Tiny Aileen Riggin of Newport, Rhode Island, was only 14 years old when she won her Olympic gold medal in springboard diving. At 4 feet 7 inches tall and weighing 65 pounds, she was the smallest athlete at the 1920 Olympic Games in Antwerp, Belgium.
She was born May 2, 1906, in Newport, R.I., and reared in New York City. Her father was a Navy paymaster, and she traveled extensively with her parents.
She learned to swim at age 6, in Manila Bay, Philippines. In 1918, she came down with influenza during the epidemic that swept the United States during World War I. On her doctor’s recommendation that she swim for her health, she joined the celebrated Women’s Swimming Association team in New York.
L. de B. Handley, the volunteer coach of the small group, introduced her to the American crawl, which he had perfected. Aileen progressed rapidly. However, weighing only 65 pounds, she was not yet strong enough to compete with the best swimmers in the New York area. Having studied ballet at the Metropolitan Opera House in New York, she saw much the same discipline in diving, so she took up diving in 1919. There were no indoor pools with diving boards available to women. Many people thought women should not dive at all because it would injure their health.
The men had places like the New York Athletic Club and some private clubs, but there weren’t many pools in New York, especially for women. Most of the time, the women went to the beach and dove off the planks. There was a tidal pool on Long Island, an hour from the city. When the tide rose, the board was about 10 feet above the surface, about the height of a 3-meter springboard. When the tide was out, the drop was 14 feet, so the divers tried to time their practices for high tide in warm weather on weekends. They finally found a pool over in New Jersey that had a 10-foot board. But the pool was only 6-feet deep, so it was very dangerous.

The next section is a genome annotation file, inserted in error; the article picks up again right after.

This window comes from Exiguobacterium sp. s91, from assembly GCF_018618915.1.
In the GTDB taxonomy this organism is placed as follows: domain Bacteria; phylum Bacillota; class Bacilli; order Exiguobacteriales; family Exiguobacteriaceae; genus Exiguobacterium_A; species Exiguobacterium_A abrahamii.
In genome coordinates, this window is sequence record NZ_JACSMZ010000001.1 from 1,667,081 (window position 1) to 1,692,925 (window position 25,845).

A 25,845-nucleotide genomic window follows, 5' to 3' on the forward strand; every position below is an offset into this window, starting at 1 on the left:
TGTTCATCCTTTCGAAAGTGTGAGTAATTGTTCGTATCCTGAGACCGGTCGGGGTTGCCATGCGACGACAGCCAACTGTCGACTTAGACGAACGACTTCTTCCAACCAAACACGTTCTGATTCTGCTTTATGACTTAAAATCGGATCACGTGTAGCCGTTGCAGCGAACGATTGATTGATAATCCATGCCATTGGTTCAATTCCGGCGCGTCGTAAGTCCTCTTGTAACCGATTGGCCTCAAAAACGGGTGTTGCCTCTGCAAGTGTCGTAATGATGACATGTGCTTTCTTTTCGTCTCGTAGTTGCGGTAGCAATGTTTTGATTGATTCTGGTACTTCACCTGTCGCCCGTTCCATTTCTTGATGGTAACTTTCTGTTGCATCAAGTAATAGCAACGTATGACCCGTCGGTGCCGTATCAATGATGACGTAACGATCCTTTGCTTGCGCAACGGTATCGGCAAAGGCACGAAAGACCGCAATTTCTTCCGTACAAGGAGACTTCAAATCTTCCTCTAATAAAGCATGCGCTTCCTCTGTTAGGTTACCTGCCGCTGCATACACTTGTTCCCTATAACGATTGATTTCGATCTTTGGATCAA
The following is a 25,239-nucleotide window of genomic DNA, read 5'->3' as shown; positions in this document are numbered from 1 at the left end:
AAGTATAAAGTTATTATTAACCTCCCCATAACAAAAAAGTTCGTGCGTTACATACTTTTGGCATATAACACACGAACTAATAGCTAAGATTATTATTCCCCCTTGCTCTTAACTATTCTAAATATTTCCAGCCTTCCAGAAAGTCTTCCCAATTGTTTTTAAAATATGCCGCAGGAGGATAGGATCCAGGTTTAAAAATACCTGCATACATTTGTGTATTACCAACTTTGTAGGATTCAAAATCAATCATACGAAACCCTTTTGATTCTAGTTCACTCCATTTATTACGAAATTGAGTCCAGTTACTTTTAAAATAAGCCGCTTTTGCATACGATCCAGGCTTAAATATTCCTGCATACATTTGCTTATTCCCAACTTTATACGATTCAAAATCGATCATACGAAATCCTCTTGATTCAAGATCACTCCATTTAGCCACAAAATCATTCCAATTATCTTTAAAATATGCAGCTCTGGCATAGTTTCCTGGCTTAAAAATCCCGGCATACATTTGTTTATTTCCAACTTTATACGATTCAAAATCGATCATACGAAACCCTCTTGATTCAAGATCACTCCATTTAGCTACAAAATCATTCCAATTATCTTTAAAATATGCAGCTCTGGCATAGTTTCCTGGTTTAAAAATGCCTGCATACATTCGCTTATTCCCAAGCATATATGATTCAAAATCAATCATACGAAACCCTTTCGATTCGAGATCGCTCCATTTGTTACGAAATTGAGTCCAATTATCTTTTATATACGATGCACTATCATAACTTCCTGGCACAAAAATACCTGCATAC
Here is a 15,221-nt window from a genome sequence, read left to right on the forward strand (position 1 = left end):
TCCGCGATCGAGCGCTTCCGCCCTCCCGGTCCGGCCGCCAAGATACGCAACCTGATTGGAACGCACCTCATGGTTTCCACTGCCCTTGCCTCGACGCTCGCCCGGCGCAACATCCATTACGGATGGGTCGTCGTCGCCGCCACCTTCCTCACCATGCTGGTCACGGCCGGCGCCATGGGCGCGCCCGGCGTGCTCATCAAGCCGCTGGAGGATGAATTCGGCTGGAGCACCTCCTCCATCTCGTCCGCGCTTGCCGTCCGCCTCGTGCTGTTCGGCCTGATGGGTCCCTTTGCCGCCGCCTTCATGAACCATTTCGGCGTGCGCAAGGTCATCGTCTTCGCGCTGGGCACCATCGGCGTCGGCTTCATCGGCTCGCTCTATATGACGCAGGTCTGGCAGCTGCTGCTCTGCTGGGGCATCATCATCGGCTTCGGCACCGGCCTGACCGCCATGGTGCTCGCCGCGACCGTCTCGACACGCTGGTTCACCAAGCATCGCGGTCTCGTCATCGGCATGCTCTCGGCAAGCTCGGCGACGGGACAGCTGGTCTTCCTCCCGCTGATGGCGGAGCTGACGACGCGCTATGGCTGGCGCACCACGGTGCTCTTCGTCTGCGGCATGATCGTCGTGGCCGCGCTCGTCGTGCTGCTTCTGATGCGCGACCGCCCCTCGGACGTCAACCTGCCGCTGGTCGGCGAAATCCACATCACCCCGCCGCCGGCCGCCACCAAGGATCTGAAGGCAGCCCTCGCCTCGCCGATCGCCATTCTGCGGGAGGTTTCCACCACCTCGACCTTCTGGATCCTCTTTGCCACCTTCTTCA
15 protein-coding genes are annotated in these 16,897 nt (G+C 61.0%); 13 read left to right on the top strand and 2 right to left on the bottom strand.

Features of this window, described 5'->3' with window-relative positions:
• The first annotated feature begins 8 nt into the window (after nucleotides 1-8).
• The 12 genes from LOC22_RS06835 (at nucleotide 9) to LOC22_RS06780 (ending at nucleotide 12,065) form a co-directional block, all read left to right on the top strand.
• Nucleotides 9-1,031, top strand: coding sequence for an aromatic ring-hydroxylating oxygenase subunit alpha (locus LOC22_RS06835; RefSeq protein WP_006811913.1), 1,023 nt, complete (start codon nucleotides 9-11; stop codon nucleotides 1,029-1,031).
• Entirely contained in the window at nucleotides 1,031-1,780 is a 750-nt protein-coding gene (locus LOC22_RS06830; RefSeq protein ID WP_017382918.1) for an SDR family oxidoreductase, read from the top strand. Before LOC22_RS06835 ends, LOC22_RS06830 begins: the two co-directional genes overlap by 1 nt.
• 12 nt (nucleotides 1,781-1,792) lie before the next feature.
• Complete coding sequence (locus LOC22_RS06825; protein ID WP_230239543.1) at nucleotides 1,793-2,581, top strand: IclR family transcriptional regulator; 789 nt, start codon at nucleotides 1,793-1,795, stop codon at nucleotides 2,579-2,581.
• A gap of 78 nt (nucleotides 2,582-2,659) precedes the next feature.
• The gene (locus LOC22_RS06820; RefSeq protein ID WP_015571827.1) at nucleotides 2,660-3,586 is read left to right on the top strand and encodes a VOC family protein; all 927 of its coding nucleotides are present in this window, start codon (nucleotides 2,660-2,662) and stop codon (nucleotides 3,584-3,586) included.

The 1920 Olympics at Antwerp, Belgium, was the first Olympics in which women officially competed. Since Aileen was only 14 years old and weighed 65 pounds, she was at first turned down by the 1920 selection committee for being too young. But a team manager, who promised to look after Aileen, persuaded the group to change their thinking. She was one of only 15 American women who attended the Antwerp Games.
To get to Antwerp, they sailed on a battered military transport ship for 13 days, where training was a nightmare. The javelin throwers could tie a rope around their javelin, throw them out to sea and pull them back. The shooters used clay pigeons until they ran out. In a tiny canvas tank filled with seawater, the swimmers, one at a time, swam 5 to 10 minutes, held in place by a belt around the waist. Divers could not train at all.
On the ship at night they would all go up onto the deck, play ukuleles and dance the hula. It was just so beautiful and balmy at night when these wonderful Hawaii people were out there singing. This is when Riggin fell in love with Hawaii and their culture. She moved to Hawaii in 1957 and lived there the rest of her life.
At the 1920 Olympics in Antwerp, a city still recovering from World War I, the competition was held outdoors in a moat filled with cold, muddy water. The water was deep and dark brown, and you couldn’t see a thing. It was so cold that about half of the water polo players were pulled out due to hypothermia. The stress of competing was the least of Aileen’s worries. She had another mental block about sticking in the mud at the bottom. She thought, The water is black and nobody could find me if I really got stuck down there. And if I were coming down with force, I might go up to my elbows and I’d be stuck permanently, and nobody would miss me and I’d die a horrible drowning death.
The diving board was a plank with no spring. Even without a coach there, the American women swept the medals. After that, American women won every gold medal in Olympic springboard diving until 1960.
Conditions improved for the 1924 Olympics in Paris; the swimming events were actually held in a modern pool. However, Aileen found practicing for both swimming and diving events to be impossible. The U.S. swimming and diving teams were given one hour to practice – in the same pool. So, using lookouts, the divers plunged into the few gaps between lap-swimming teammates.
She came back from the 1924 Olympics to become the first woman to win medals in swimming and diving in the same Olympics, taking the silver medal in springboard diving and the bronze medal in the 100-meter backstroke.
In 1967, Aileen Riggin was inducted into the International Swimming Hall of Fame, in Fort Lauderdale, Florida, as an Honor Diver and Swimmer.
Aileen Soule started Masters Swimming in the mid-1980s when she was 80 years old. She swam freestyle and backstroke events in the W80-84, W85-89 and W90-94 age groups, and set 35 National Records; was All-American 10 times, and has 76 Individual Top-10 times.
She was very competitive and would say, “I can’t wait until I reach 90. I will have all these young 80-year-old whippersnappers at my heels.”